Monday, December 10, 2012

Book Blogger Hop December 7th - December 13th: There Are 27 Bones in the Human Hand

Book Blogger Hop

Jen at Crazy for Books has restarted her weekly Book Blogger Hop to help book bloggers connect with one another. The hop is currently traveling about the blogosphere and is being hosted by Angler's Rest. The only requirements to participate in the Hop are to write and link a post answering the weekly question and then visit other blogs that are also participating to see if you like their blog and would like to follow them. A complete explanation of the history and the rules of the Hop can be found here.

This week Jen asks: We are well into the Festive season, so what is your favourite festive reading?

This is actually an easy question for me to answer: Letters from Father Christmas by J.R.R. Tolkien. It is a beautiful book, full of stories about Father Christmas written by Tolkien for his children, most of which have accompanying illustrations lovingly crafted by the author. The interesting thing about the book is that it's contents were never really intended to be used in a book. Each year, as most children do, Tolkien's children would write letters to Father Christmas. But in the Tolkien household, Father Christmas, or his elvish secretary, would write back.

Those letters are what make up the bulk of this book. And Father Christmas didn't just write perfunctory responses. He told stories about what had happened to him and his friend the North Polar Bear in the past year (sometimes with extra comments added by the Polar Bear himself in his crude handwriting). First Father Christmas writes from Christmas House located right next to the tall and imposing North Pole, but after the North Polar Bear accidentally broke the pole while climbing on it, causing the spire to fall onto and destroy Christmas House, Father Christmas built a new house on a nearby cliff which he called Cliff House. The adventures continue through the pages, from minor misadventures such as the Polar Bear falling down the stairs while trying to help pack Christmas presents, to explaining the Northern Lights as Father Christmas' massive fireworks, to the travails of repulsing an attack by goblins on Cliff House. Every story reflects the wonder and joy of Christmas and is a testament to a father's hand crafted love for his children.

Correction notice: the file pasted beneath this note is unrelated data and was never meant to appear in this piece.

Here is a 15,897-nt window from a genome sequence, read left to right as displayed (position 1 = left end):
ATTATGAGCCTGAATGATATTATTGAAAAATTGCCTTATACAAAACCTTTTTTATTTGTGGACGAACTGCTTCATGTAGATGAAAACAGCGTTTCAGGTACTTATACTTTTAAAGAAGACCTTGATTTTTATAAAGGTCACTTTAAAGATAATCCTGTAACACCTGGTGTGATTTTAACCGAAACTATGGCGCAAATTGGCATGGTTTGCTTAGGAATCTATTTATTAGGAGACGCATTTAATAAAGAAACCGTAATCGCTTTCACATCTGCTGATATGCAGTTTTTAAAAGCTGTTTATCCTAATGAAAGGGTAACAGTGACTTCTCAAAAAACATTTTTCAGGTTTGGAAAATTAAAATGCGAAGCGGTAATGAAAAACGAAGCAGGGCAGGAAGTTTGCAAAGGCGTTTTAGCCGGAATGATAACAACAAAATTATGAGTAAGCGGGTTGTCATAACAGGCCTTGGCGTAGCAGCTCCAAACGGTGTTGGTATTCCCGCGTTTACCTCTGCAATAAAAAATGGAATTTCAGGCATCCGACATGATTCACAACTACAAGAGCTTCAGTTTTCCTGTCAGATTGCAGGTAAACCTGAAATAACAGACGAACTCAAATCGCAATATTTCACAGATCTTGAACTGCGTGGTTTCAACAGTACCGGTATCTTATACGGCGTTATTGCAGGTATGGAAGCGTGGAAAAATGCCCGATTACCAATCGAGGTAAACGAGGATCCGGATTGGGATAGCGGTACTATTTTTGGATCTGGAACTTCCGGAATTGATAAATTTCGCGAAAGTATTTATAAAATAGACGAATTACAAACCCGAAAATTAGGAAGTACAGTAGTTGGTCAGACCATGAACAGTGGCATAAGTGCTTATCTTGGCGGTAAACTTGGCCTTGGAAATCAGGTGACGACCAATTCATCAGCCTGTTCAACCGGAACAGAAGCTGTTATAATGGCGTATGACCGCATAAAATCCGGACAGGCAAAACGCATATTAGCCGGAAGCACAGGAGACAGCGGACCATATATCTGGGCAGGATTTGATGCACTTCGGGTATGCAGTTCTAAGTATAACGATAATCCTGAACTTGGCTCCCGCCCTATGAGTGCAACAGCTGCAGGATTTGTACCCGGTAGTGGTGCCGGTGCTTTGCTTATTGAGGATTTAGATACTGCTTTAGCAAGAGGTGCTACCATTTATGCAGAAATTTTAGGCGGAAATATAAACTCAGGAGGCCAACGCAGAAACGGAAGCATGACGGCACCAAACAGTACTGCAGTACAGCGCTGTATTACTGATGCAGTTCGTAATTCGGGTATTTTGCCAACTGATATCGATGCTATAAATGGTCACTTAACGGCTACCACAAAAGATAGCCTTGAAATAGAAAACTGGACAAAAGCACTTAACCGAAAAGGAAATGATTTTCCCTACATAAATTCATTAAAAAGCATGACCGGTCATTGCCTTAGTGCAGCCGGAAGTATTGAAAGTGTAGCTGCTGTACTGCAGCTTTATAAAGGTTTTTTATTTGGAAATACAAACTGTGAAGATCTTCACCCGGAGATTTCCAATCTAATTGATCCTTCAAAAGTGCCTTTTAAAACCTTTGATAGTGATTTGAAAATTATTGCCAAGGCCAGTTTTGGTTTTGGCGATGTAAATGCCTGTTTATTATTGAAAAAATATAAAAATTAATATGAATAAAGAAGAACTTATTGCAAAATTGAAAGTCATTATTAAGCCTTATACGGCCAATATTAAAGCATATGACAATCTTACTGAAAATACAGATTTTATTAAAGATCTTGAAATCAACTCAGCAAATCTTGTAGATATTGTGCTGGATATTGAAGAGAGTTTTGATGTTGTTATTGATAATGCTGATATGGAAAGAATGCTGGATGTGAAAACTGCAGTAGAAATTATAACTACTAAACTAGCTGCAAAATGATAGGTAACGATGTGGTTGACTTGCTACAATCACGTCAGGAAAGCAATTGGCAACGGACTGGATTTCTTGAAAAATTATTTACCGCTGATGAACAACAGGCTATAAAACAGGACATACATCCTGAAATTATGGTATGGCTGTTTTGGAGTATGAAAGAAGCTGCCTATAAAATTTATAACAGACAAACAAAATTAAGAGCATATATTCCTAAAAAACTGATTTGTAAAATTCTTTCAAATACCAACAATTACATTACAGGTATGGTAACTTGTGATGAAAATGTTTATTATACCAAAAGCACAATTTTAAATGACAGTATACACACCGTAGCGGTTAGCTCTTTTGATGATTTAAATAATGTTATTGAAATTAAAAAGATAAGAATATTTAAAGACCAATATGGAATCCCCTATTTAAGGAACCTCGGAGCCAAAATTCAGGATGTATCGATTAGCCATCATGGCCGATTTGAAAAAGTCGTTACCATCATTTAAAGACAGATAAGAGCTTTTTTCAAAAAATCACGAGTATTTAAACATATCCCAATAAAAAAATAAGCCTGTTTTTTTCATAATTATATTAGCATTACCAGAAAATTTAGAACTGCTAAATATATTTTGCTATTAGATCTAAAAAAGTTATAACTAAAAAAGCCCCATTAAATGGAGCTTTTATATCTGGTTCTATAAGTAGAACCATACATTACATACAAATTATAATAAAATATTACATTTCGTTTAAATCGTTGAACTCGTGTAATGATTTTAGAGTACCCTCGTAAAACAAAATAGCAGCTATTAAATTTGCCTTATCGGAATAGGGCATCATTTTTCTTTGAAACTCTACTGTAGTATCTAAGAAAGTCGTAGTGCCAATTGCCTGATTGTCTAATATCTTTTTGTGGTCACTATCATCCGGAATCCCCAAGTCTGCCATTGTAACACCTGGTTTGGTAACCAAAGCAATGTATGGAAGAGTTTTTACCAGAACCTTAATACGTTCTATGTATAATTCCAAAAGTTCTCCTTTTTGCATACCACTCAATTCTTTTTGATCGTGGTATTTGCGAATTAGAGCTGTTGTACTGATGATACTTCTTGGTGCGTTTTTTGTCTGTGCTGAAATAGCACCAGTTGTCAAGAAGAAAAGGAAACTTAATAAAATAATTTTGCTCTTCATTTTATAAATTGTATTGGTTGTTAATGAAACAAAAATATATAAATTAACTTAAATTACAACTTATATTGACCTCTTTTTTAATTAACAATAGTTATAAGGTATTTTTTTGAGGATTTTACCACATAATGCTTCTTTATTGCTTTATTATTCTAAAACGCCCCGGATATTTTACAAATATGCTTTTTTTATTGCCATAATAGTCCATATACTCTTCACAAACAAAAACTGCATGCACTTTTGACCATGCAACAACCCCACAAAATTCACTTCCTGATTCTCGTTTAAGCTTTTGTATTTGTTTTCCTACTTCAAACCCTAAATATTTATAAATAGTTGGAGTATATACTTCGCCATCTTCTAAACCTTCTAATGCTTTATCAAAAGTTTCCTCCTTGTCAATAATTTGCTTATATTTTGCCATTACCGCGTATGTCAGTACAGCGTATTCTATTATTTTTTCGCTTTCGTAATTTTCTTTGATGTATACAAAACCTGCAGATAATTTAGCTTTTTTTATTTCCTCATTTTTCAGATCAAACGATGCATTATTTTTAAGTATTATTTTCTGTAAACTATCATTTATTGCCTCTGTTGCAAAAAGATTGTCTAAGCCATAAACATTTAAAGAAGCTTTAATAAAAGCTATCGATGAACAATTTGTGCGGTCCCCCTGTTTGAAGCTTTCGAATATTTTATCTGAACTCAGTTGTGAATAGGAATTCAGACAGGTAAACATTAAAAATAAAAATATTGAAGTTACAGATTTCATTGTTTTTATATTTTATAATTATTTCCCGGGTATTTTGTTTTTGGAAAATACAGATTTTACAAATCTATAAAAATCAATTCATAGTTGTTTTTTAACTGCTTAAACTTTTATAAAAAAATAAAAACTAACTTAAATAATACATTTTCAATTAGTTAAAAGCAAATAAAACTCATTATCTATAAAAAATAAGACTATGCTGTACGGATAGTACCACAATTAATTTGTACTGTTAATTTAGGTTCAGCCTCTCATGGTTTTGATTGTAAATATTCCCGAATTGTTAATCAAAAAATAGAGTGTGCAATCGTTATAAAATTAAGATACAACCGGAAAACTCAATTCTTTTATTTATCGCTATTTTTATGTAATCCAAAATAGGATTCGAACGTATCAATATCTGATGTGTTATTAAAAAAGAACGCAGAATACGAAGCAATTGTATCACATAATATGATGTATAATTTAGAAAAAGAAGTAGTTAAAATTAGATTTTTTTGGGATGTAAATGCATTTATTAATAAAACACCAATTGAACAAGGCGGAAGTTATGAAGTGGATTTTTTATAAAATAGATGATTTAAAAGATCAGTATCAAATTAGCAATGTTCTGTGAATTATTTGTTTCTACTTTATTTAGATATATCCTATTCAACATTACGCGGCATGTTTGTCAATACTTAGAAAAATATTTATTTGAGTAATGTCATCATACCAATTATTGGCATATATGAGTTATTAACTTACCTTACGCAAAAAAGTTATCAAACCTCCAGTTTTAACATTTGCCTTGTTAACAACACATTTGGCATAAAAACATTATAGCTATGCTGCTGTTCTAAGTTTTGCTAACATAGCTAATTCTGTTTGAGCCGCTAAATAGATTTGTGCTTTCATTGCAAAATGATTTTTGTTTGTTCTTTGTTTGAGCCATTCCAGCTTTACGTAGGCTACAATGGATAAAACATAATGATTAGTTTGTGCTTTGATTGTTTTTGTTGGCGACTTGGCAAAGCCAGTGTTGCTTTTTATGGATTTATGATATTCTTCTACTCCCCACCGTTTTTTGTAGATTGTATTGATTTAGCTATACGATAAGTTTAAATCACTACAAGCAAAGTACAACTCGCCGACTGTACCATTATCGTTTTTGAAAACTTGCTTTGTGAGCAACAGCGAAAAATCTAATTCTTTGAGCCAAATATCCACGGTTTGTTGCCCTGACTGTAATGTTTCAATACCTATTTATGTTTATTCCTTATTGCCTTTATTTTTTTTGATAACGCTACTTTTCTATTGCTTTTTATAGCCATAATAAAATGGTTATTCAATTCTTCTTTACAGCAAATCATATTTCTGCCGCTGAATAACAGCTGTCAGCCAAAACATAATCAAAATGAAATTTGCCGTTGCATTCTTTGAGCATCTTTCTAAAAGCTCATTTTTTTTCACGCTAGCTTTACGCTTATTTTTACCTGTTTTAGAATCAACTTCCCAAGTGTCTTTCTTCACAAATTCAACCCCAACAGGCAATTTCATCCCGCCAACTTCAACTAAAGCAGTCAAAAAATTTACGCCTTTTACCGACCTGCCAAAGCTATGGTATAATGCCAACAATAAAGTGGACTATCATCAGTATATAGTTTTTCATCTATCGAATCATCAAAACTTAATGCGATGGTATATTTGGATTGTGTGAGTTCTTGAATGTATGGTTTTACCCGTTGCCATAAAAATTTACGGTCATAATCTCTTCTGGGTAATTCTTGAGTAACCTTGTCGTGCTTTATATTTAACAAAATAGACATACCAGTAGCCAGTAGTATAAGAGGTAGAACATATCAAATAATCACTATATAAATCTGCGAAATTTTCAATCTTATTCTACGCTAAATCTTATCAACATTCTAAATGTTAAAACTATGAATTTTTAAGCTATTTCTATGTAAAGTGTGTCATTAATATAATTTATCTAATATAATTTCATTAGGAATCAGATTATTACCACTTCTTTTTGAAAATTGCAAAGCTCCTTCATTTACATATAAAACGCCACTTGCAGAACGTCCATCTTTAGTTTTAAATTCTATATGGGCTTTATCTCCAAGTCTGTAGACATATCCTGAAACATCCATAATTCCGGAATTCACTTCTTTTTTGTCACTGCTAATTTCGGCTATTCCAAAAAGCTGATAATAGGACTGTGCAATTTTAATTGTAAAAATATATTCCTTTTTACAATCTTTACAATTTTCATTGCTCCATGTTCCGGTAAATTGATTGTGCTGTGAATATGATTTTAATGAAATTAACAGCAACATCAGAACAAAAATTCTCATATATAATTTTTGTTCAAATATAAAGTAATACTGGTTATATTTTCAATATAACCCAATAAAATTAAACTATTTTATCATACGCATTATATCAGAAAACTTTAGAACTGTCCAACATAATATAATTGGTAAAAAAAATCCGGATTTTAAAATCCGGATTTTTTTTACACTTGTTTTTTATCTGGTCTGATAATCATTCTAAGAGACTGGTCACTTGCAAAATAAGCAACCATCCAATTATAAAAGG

Go to subsequent Book Blogger Hop: Esperanto Has Twenty-Eight Letters in It's Alphabet

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